With cold food products, items must be kept at 40 degrees or below prior to placing in the wells to ensure the product remains at or below required temperatures for food safety.
- Food quality: Whether using hot or cold wells, holding foods at the optimum temperature within is essential to maintain the quality and freshness of your offerings. Food in hot wells should never reach a ‘cooking state’ and cold food should never reach a ‘freezing state.’
Right Way: Always take the time to pre-heat or pre-chill your food offerings. Not doing so can lead to problems you likely can’t afford.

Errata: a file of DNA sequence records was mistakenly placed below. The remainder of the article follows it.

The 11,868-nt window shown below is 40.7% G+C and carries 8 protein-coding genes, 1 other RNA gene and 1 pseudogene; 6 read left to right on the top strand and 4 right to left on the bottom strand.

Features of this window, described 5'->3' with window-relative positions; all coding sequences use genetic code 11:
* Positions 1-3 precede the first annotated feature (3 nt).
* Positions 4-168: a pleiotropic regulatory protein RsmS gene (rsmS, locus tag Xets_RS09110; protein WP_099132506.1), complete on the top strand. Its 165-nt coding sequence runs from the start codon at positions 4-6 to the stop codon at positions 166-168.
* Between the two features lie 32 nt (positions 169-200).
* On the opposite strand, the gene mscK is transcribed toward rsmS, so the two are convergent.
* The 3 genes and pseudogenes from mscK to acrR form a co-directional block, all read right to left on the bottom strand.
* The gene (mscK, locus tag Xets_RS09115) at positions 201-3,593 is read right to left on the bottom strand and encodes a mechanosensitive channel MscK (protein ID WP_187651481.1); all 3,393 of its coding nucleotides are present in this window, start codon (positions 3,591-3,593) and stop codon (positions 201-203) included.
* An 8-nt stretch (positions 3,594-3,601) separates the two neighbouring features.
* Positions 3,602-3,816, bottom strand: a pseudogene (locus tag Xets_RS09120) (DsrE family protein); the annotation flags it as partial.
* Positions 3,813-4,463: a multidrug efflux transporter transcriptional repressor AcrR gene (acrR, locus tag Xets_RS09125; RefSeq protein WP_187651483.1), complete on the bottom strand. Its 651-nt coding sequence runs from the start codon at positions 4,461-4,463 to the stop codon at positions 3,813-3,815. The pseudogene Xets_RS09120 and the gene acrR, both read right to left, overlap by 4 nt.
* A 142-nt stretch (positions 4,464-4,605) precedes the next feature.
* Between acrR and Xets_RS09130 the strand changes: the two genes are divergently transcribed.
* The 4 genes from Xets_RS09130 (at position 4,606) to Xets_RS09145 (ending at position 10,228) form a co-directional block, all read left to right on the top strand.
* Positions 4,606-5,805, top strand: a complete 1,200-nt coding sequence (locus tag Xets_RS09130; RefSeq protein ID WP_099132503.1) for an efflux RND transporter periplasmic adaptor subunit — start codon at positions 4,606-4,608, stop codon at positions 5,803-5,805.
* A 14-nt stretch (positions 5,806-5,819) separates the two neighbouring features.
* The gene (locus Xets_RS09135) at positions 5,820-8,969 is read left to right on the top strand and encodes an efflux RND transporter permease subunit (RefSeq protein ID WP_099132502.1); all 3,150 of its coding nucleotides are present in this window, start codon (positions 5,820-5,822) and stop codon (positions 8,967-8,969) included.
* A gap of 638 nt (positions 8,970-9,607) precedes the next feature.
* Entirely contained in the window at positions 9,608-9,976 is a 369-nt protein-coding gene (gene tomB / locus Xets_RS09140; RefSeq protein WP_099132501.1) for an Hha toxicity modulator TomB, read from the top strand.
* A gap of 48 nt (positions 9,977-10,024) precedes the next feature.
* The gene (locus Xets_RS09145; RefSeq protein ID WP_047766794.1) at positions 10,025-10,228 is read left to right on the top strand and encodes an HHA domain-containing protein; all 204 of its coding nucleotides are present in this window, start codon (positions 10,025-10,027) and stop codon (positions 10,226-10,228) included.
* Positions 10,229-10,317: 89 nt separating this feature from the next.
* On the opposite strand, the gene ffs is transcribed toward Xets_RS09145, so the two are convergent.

Wrong Way #2: Using cold wells that require recessing food pans:
When designing a serving line, using cold wells that require recessing your food pans can be a mistake for several reasons, including:
- Decreased sales. Recessed cold wells require food to be displayed 2-3 inches below the pan top, which means your menu items may not be visible to customers. Reduced visual appeal leads to missed opportunities and decreased sales.
- Poor access. Recessed pans make it difficult to access food offerings, whether it is a self-serve situation or a staff member attempting to plate food for a customer. This issue is compounded when the use of sneeze guards is required. Younger students or those with a physical disability may need assistance reaching items — which ultimately leads to increased labor costs as well as slowing down the line.